n. - 手提袋, 網袋, 細十字線
Meaning #1: a woman's drawstring handbag; usually made of net or beading or brocade; used in 18th and 19th centuries
Meaning #2: a network of fine lines, dots, cross hairs, or wires in the focal plane of the eyepiece of an optical instrument
Synonyms: reticle, graticule
━━ n. （網製）手さげ袋; 【コンピュータ】レティクル ((ICの回路パターンの焼き付けられた原版)).
unkind words or actions that make someone or something look stupid or worthless:
She was treated with scorn and ridicule by her colleagues when she applied for the job.
He's become an object of ridicule (= a person that everyone thinks is stupid and criticizes or laughs at).
to laugh at someone in an unkind way:
She rarely spoke her mind out of fear of being ridiculed.
At the time he was ridiculed for his ideas.
stupid or unreasonable and deserving to be laughed at:
Do I look ridiculous in this hat?
Don't be so ridiculous! I can't possibly afford to go on holiday.
It's ridiculous to expect a two-year-old to be able to read!
Hotel rooms in the city are ridiculously overpriced during the festival.
1 language or behaviour intended to humiliate or mock; derision
2 [transitive] to make fun of, mock, or deride
[ETYMOLOGY: 17th Century: from French, from Latin ridiculus, from ridere to laugh]
French, from Latin rīdiculum, joke, from neuter of rīdiculus, laughable. See ridiculous.]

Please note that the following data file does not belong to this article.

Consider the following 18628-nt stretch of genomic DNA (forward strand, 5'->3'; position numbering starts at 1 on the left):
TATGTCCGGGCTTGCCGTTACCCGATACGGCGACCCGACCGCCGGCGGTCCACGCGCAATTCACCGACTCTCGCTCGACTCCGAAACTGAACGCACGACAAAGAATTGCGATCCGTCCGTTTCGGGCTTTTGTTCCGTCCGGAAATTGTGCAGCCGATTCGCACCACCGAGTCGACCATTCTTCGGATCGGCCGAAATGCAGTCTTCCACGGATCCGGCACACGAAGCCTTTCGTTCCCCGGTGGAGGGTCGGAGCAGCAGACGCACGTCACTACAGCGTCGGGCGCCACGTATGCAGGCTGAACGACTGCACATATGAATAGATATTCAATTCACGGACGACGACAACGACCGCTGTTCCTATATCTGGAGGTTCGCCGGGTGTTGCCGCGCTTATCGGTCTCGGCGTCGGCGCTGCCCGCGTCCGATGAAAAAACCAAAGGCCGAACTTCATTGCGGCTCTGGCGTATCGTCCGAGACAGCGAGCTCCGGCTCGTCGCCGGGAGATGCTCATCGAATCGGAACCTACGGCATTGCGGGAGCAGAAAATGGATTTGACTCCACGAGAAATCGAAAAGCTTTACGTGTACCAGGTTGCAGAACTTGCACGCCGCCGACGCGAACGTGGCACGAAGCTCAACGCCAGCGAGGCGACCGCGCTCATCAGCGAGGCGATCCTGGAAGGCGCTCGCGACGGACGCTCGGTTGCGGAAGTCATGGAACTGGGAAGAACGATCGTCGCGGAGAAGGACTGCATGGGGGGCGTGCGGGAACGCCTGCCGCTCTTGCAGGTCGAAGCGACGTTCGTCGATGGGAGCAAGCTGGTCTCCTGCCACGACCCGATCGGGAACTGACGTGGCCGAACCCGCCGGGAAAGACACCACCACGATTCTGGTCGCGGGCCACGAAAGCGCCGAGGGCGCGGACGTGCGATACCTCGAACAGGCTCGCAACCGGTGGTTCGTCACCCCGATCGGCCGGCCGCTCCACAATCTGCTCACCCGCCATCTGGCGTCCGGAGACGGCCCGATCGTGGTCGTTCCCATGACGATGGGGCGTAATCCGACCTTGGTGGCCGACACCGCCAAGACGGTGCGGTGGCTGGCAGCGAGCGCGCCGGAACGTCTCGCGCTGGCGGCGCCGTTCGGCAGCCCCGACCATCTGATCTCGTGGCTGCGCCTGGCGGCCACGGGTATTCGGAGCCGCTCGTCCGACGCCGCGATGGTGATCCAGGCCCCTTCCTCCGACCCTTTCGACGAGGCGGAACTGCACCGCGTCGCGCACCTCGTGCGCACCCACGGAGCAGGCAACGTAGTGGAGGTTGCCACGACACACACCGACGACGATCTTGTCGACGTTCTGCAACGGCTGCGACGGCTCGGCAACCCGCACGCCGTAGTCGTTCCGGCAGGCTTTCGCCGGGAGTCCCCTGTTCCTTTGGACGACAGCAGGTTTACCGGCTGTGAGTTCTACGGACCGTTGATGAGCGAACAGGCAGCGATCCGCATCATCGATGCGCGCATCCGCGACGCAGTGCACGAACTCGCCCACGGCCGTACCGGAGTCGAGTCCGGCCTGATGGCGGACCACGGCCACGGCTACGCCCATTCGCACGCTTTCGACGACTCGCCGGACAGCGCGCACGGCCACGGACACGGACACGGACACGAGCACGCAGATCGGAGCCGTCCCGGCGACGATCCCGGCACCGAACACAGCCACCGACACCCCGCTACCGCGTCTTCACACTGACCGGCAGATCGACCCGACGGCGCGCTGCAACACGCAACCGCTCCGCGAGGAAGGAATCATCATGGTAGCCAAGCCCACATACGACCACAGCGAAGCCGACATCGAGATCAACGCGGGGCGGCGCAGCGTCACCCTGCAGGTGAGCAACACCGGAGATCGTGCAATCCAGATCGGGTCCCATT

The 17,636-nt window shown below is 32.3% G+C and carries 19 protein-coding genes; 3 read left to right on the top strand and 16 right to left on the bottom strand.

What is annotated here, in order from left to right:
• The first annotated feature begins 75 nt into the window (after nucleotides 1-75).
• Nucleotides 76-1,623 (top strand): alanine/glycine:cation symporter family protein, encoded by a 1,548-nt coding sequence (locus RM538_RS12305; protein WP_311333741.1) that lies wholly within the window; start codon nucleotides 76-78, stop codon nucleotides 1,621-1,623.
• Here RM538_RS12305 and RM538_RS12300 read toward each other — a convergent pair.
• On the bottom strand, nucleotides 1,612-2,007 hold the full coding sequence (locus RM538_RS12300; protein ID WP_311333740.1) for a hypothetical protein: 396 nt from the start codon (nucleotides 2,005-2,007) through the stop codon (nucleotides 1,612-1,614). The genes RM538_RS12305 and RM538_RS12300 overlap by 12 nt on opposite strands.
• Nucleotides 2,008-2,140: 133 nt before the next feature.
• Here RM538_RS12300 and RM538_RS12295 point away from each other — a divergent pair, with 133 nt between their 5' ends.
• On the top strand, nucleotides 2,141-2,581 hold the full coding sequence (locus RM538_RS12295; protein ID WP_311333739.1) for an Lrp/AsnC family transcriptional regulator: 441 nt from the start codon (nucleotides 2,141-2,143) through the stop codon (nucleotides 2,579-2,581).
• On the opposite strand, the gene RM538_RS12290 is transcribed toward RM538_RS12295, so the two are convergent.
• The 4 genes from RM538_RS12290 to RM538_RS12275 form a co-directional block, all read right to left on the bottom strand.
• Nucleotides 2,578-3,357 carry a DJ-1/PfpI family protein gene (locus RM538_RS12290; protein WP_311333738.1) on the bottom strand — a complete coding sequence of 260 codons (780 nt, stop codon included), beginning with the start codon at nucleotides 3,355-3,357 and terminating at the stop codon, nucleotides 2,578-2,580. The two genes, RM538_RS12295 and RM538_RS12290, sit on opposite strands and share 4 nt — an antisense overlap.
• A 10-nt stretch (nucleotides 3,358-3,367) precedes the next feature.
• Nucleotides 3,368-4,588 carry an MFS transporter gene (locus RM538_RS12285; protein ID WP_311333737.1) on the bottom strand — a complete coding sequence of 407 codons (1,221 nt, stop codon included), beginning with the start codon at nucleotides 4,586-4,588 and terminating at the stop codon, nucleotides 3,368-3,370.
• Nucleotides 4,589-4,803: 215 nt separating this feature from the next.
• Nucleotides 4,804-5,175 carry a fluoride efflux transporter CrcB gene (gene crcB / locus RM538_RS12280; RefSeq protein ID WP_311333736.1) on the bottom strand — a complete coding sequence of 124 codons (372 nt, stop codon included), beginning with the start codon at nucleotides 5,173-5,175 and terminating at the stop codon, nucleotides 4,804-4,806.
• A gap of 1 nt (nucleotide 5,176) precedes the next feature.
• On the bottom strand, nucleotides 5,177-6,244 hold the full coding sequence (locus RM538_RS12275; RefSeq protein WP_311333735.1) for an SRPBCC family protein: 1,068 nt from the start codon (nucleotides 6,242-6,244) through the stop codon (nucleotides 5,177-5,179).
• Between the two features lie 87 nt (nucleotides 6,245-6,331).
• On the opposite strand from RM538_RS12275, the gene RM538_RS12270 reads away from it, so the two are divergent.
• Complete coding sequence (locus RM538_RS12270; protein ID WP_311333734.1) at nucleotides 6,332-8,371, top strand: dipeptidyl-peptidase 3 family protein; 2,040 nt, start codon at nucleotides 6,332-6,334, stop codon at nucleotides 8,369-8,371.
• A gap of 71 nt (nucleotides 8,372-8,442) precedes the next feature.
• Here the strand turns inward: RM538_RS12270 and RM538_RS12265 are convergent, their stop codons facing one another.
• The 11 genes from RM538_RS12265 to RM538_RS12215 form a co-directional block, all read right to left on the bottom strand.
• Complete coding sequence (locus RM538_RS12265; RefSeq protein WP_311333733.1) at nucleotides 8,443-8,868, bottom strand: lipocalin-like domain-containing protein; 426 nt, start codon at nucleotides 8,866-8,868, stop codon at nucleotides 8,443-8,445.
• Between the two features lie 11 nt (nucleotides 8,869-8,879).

ridiculousness nom non comptable
1 (in the 18th and 19th centuries) a woman's small bag or purse, usually in the form of a pouch with a drawstring and made of net, beading, brocade, etc.
2 a variant of: reticle
[ETYMOLOGY: 18th Century: from French réticule, from Latin reticulum RETICLE]
Emma saw symptoms of it immediately in the expression of her face; and while paying her own compliments to Mrs. Bates, and appearing to attend to the good old lady's replies, she saw her with a sort of anxious parade of mystery fold up a letter which she had apparently been reading aloud to Miss Fairfax, and return it into the purple and gold ridicule by her side, saying, with significant nods, ……
- Jane Austen: Emma Vol.3, Ch.16
《艾瑪》卷三第十六章裡這段用了一個很奇怪的字：ridicule，若照線上The Collins English Dictionary 所提供的有限解釋，或一般的英漢大辭典，可能無法理解奧斯汀在描述什麼。儘管辭典上已經說明了它的字源來自法文和拉丁文，但是奧斯汀在這裡用的其實是法文ridicule的另一種意義，它的意思相當於 reticule，也是源自法文拼法稍有差別的réticule。